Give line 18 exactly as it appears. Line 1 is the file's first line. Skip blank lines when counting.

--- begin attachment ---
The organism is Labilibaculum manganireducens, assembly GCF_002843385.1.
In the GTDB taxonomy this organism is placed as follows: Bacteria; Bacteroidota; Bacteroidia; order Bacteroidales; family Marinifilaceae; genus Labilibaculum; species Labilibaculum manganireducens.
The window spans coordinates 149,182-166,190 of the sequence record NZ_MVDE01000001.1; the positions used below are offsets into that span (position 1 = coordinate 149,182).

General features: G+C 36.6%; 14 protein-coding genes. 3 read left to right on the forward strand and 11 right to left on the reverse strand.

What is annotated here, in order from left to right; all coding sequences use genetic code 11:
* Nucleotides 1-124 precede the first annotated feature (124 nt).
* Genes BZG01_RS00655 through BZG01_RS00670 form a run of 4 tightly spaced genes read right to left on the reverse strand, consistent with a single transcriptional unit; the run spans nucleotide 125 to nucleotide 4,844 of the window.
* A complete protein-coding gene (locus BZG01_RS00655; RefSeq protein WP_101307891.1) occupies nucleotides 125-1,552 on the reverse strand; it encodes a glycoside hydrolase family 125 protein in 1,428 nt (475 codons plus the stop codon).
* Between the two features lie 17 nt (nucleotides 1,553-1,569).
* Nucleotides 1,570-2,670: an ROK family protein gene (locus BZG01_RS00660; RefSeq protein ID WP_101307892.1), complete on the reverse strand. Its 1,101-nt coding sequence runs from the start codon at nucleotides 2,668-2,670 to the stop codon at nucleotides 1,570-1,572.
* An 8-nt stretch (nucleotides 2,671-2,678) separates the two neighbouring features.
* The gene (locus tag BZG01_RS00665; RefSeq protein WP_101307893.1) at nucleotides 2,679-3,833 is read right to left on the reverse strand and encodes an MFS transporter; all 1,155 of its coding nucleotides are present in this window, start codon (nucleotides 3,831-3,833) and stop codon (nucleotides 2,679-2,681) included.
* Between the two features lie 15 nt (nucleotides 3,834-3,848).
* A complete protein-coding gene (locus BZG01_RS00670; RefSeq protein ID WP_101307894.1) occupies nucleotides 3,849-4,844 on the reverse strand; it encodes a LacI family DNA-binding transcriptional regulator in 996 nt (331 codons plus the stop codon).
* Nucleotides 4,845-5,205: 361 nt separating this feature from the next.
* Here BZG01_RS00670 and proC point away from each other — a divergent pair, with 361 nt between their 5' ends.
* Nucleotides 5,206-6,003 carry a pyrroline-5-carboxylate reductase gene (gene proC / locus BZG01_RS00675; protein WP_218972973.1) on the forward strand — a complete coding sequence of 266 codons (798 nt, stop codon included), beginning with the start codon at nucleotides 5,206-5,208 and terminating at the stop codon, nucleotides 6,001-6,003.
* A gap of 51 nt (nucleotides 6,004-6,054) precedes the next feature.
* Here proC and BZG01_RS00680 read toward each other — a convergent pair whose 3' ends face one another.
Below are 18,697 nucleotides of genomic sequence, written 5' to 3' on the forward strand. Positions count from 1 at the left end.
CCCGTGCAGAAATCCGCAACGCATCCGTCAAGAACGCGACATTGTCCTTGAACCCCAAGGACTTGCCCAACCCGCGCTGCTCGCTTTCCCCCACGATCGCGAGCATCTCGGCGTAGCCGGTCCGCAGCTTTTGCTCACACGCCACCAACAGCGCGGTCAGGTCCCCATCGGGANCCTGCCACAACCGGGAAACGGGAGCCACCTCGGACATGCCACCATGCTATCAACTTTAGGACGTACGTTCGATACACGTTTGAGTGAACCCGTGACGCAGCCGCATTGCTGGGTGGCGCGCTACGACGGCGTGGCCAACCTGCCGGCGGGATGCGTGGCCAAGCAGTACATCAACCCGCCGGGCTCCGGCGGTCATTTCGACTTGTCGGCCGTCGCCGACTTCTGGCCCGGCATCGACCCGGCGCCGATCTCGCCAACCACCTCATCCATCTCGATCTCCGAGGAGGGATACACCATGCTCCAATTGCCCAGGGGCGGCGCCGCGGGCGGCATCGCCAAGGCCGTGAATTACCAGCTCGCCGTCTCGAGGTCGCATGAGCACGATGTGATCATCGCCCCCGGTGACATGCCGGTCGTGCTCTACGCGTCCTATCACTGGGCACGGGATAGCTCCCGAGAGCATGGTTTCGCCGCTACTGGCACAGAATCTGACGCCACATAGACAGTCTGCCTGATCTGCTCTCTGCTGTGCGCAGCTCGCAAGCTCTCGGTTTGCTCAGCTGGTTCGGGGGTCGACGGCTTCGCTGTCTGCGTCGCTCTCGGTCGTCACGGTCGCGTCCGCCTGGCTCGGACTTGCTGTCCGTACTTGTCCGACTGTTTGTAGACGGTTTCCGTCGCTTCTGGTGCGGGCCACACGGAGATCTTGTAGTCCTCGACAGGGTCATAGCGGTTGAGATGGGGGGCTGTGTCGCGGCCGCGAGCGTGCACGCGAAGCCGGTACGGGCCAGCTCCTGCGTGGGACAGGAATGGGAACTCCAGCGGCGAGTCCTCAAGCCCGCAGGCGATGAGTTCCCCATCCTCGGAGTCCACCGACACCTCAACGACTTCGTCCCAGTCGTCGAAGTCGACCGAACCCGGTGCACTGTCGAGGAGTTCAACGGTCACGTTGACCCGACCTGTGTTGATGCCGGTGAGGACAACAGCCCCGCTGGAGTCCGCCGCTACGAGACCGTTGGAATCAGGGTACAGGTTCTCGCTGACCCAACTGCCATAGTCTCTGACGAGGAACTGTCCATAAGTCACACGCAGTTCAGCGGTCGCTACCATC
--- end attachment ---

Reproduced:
* A gap of 51 nt (nucleotides 6,004-6,054) precedes the next feature.